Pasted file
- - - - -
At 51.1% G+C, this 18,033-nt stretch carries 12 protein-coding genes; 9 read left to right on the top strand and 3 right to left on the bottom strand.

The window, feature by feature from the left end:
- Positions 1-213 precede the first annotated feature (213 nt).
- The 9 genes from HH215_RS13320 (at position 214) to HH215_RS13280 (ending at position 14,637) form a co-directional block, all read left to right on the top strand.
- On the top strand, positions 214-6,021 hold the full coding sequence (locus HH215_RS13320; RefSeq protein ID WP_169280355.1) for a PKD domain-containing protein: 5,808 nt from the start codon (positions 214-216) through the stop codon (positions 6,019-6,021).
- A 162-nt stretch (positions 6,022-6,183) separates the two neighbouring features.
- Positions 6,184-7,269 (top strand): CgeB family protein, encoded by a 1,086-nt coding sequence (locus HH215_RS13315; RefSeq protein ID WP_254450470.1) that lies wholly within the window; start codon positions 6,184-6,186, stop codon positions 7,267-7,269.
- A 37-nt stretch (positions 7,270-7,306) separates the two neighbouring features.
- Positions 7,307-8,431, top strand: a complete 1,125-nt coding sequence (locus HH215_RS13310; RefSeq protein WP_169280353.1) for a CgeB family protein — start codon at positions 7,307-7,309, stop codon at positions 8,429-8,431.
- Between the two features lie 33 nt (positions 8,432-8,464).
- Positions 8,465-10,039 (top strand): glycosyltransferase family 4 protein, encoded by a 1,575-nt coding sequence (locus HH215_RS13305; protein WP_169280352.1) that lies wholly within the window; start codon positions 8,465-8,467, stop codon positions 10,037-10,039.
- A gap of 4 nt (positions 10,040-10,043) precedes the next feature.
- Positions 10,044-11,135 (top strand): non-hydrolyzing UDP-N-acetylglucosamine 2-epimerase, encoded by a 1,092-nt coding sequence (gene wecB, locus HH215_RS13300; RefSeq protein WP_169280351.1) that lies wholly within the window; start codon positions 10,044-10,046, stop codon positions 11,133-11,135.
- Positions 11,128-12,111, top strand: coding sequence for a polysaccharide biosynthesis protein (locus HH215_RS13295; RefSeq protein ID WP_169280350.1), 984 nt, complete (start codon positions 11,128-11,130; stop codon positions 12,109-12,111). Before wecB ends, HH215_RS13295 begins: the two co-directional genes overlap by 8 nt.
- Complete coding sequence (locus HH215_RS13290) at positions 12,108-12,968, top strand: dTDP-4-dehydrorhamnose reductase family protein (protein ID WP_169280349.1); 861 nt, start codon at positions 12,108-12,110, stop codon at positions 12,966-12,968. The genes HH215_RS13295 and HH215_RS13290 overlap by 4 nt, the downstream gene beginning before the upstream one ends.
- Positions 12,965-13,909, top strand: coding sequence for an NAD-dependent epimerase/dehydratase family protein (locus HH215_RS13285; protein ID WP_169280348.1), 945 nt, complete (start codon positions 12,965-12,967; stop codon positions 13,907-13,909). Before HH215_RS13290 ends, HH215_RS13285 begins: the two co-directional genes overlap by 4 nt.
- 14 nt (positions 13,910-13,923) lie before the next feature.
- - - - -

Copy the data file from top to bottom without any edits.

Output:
At 51.1% G+C, this 18,033-nt stretch carries 12 protein-coding genes; 9 read left to right on the top strand and 3 right to left on the bottom strand.

The window, feature by feature from the left end:
- Positions 1-213 precede the first annotated feature (213 nt).
- The 9 genes from HH215_RS13320 (at position 214) to HH215_RS13280 (ending at position 14,637) form a co-directional block, all read left to right on the top strand.
- On the top strand, positions 214-6,021 hold the full coding sequence (locus HH215_RS13320; RefSeq protein ID WP_169280355.1) for a PKD domain-containing protein: 5,808 nt from the start codon (positions 214-216) through the stop codon (positions 6,019-6,021).
- A 162-nt stretch (positions 6,022-6,183) separates the two neighbouring features.
- Positions 6,184-7,269 (top strand): CgeB family protein, encoded by a 1,086-nt coding sequence (locus HH215_RS13315; RefSeq protein ID WP_254450470.1) that lies wholly within the window; start codon positions 6,184-6,186, stop codon positions 7,267-7,269.
- A 37-nt stretch (positions 7,270-7,306) separates the two neighbouring features.
- Positions 7,307-8,431, top strand: a complete 1,125-nt coding sequence (locus HH215_RS13310; RefSeq protein WP_169280353.1) for a CgeB family protein — start codon at positions 7,307-7,309, stop codon at positions 8,429-8,431.
- Between the two features lie 33 nt (positions 8,432-8,464).
- Positions 8,465-10,039 (top strand): glycosyltransferase family 4 protein, encoded by a 1,575-nt coding sequence (locus HH215_RS13305; protein WP_169280352.1) that lies wholly within the window; start codon positions 8,465-8,467, stop codon positions 10,037-10,039.
- A gap of 4 nt (positions 10,040-10,043) precedes the next feature.
- Positions 10,044-11,135 (top strand): non-hydrolyzing UDP-N-acetylglucosamine 2-epimerase, encoded by a 1,092-nt coding sequence (gene wecB, locus HH215_RS13300; RefSeq protein WP_169280351.1) that lies wholly within the window; start codon positions 10,044-10,046, stop codon positions 11,133-11,135.
- Positions 11,128-12,111, top strand: coding sequence for a polysaccharide biosynthesis protein (locus HH215_RS13295; RefSeq protein ID WP_169280350.1), 984 nt, complete (start codon positions 11,128-11,130; stop codon positions 12,109-12,111). Before wecB ends, HH215_RS13295 begins: the two co-directional genes overlap by 8 nt.
- Complete coding sequence (locus HH215_RS13290) at positions 12,108-12,968, top strand: dTDP-4-dehydrorhamnose reductase family protein (protein ID WP_169280349.1); 861 nt, start codon at positions 12,108-12,110, stop codon at positions 12,966-12,968. The genes HH215_RS13295 and HH215_RS13290 overlap by 4 nt, the downstream gene beginning before the upstream one ends.
- Positions 12,965-13,909, top strand: coding sequence for an NAD-dependent epimerase/dehydratase family protein (locus HH215_RS13285; protein ID WP_169280348.1), 945 nt, complete (start codon positions 12,965-12,967; stop codon positions 13,907-13,909). Before HH215_RS13290 ends, HH215_RS13285 begins: the two co-directional genes overlap by 4 nt.
- 14 nt (positions 13,910-13,923) lie before the next feature.